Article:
George H. W. Bush, the 41st US President, invokes the words of Taras Shevchenko at the President's news conference on May 6, 1992
President of the USA George Bush,
A few blocks from here stands an imposing monument erected by an act of the United States Congress approved by President Eisenhower. It's a statue of Taras Shevchenko, the poet and prophet of a free Ukrainian nation. And inscribed on the monument is this verse composed by Shevchenko more than a century ago:
Our soul shall never perish,
Freedom knows no dying,
And the greedy cannot harvest
Fields where seas are lying;
Cannot bind the living spirit,
Nor the living word,
Cannot smirch the sacred glory
Of th'almighty Lord
Mr. President, when we welcome Ukraine's new independence we honor generations of women and men who kept a flame of hope alive through years of darkness. And free people must never forget the suffering Ukraine endured under the totalitarian yoke. We must remember the victims of Stalin's forced famine, the Harvest of Sorrow. We must remember the religious believers who endured persecution for their faith. We must remember the thousands who faced punishment in the gulag because they spoke out for cultural, political, or economic reform.
Now the darkness is lifted. Ukraine has entered a season of hope and rebirth. The Ukrainian people reclaimed their independence on December 1, 1991. And I am proud that the United States was among the first in welcoming that vote, in recognizing Ukrainian independence, and in establishing diplomatic relations.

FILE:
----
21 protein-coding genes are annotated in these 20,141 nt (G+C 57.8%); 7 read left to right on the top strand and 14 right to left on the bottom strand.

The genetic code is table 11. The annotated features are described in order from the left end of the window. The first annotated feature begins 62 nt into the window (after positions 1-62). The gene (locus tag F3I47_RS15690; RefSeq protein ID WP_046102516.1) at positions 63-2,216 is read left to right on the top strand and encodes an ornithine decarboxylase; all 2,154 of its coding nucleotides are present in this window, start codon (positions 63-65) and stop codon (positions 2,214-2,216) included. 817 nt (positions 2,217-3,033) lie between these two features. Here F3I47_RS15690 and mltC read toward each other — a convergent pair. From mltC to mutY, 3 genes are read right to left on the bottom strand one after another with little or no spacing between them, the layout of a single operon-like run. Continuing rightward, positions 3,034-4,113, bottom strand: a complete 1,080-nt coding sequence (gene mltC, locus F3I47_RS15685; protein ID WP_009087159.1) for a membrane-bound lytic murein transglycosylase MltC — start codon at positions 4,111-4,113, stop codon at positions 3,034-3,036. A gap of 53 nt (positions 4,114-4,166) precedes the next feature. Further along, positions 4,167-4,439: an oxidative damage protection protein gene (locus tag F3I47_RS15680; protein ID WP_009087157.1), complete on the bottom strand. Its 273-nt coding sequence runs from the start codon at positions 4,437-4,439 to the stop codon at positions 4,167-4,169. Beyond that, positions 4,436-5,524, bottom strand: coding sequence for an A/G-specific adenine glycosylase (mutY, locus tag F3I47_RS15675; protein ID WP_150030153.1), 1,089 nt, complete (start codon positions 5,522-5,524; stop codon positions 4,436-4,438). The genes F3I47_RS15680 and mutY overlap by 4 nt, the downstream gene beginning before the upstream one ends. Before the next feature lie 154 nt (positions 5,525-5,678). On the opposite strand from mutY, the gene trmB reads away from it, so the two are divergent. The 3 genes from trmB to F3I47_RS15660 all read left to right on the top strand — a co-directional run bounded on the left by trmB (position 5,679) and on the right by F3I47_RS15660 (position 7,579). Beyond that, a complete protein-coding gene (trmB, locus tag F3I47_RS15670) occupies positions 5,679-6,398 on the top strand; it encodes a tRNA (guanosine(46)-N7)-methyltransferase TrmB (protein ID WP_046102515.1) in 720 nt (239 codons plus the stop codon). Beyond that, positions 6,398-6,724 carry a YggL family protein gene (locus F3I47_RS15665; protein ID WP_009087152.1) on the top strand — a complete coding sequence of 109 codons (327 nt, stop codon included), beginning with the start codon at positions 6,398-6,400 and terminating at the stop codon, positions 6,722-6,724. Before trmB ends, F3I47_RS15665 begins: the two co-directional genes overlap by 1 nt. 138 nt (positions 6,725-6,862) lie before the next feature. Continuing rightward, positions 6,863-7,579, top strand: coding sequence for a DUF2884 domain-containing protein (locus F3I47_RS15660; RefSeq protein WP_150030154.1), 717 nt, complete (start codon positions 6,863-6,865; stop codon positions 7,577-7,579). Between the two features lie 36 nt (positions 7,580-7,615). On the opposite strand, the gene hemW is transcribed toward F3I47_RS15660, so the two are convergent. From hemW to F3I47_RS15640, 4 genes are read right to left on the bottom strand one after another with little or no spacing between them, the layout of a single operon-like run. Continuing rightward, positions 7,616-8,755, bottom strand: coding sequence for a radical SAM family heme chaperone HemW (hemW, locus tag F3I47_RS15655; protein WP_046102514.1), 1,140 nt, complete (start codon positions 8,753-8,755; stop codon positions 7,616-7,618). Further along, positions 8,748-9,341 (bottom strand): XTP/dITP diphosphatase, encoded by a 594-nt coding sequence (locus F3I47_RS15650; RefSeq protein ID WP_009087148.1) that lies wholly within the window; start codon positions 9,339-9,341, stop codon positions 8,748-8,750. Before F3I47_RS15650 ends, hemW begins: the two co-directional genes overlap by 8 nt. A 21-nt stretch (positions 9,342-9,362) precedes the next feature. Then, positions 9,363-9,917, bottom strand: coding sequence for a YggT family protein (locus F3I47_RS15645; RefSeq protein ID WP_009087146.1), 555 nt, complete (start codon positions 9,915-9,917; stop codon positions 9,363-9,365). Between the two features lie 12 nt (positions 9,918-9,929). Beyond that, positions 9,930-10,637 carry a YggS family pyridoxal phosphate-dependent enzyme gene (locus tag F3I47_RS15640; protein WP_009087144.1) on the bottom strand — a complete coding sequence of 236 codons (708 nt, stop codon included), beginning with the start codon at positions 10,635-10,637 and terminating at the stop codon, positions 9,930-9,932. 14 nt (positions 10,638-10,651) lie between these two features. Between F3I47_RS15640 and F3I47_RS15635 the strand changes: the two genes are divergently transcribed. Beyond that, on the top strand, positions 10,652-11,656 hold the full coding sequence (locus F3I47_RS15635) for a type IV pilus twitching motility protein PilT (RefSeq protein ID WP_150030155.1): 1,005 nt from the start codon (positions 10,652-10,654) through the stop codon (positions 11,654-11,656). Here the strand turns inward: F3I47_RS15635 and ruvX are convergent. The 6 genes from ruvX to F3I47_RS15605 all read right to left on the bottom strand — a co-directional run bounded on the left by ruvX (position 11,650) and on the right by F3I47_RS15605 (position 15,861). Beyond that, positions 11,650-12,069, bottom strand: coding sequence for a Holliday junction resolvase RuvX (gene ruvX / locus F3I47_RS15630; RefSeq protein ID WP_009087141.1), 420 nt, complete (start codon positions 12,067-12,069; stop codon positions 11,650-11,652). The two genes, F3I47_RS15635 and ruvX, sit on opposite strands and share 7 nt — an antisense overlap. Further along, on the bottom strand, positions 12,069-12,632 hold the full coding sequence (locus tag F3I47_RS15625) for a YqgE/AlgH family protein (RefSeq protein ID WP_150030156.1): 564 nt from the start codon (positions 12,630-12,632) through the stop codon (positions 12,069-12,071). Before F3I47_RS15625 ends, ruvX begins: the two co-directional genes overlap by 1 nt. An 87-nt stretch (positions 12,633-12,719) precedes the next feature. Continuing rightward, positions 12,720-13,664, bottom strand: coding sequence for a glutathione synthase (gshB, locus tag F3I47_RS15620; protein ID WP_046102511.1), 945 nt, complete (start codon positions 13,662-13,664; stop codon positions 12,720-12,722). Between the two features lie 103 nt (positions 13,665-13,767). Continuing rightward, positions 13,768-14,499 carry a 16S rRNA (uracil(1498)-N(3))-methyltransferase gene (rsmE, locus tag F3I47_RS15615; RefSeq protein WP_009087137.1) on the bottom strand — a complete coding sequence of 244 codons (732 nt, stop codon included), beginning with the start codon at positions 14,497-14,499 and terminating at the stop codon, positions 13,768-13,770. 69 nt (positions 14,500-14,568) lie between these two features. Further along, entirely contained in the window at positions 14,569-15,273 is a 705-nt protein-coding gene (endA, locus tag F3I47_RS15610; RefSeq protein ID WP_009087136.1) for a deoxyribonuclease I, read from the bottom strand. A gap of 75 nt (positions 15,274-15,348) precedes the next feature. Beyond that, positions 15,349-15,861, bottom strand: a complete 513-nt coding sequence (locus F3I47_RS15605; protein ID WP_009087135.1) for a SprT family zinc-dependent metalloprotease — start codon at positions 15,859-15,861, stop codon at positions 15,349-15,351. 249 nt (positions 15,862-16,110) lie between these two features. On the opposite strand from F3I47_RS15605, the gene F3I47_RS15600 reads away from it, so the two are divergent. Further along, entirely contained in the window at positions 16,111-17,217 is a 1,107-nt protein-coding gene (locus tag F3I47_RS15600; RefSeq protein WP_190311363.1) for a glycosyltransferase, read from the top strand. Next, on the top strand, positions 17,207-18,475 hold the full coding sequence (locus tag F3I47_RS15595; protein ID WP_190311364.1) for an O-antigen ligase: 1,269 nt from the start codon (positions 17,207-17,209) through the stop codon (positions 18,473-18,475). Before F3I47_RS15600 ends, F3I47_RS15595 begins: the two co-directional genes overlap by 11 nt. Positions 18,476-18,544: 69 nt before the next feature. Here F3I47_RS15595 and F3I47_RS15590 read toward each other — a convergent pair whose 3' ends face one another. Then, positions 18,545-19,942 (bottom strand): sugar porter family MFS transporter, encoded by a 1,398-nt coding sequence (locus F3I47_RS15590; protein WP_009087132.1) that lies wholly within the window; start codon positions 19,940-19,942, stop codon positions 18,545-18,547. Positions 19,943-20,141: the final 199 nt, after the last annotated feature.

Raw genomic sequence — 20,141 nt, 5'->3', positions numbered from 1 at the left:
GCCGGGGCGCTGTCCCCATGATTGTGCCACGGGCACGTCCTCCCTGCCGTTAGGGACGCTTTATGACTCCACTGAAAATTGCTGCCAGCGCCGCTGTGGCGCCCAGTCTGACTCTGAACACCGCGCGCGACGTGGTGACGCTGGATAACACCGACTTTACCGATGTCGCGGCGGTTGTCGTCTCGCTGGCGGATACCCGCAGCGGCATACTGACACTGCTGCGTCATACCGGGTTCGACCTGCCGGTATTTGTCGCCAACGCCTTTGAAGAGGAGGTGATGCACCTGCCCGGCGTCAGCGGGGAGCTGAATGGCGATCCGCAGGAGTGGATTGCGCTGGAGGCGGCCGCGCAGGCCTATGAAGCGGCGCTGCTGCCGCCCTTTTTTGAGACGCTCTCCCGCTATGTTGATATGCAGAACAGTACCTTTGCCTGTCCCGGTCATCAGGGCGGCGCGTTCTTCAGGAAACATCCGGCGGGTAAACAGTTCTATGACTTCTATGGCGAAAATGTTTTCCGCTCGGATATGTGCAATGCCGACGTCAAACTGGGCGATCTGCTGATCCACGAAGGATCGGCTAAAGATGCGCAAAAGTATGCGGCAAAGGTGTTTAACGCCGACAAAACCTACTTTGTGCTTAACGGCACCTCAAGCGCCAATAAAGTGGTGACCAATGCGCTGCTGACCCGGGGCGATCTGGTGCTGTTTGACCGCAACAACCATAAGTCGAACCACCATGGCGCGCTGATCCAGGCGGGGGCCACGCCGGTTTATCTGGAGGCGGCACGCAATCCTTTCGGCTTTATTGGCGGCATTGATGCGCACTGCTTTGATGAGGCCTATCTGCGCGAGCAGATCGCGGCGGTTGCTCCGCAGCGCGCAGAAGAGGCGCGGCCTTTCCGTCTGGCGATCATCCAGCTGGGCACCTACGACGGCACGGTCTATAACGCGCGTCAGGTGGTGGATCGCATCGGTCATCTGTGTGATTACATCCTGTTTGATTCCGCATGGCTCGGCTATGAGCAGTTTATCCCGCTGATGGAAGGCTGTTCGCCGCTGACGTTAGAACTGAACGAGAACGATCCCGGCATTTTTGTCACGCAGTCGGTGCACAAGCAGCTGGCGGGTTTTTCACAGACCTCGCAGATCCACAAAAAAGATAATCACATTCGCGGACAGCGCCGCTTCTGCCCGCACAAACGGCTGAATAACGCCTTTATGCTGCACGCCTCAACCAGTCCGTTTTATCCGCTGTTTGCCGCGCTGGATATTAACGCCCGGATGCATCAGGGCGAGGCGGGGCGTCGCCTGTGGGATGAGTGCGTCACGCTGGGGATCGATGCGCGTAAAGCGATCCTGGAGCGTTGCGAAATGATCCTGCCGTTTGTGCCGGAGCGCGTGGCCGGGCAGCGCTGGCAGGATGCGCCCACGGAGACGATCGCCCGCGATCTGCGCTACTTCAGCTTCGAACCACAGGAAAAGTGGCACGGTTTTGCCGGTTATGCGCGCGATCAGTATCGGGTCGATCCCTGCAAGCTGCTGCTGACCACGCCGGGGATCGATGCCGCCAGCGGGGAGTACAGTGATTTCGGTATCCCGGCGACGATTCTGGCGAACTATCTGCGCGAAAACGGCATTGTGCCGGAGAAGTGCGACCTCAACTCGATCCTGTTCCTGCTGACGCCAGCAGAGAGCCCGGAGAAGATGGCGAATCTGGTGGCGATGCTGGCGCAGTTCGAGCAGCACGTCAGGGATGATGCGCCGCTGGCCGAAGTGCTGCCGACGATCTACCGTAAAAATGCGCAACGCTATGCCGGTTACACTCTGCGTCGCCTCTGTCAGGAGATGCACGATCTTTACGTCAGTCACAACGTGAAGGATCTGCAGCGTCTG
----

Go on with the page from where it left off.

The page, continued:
Source of the text: http://www.presidency.ucsb.edu/
Words from the poet verse which are placed on the monument to Shevchenko in Washington are taken from translation of Taras Shevchenko's poem "Kavkaz" (The Caucasus) made by eminent British translator Vera Rich.
Leaders of the USA made a unique contribution to honoring Shevchenko. Harry Truman was an honorary head of the Shevchenko Monument Committee. Dwight Eisenhower finally cleared the way for the monument to be installed in Washington and John F. Kennedy sent his greetings to American Ukrainians as they dedicated the site in September 1963 and facilitated implementation. In his letter, he called Shevchenko’s poetry a “noble part” of American historical heritage. Lyndon B. Johnson said: "He was more than a Ukrainian — he was a statesman and citizen of the world. He was more than a poet — he was a valiant crusader for the rights and freedom of men. He used verse to carry on a determined fight for freedom.”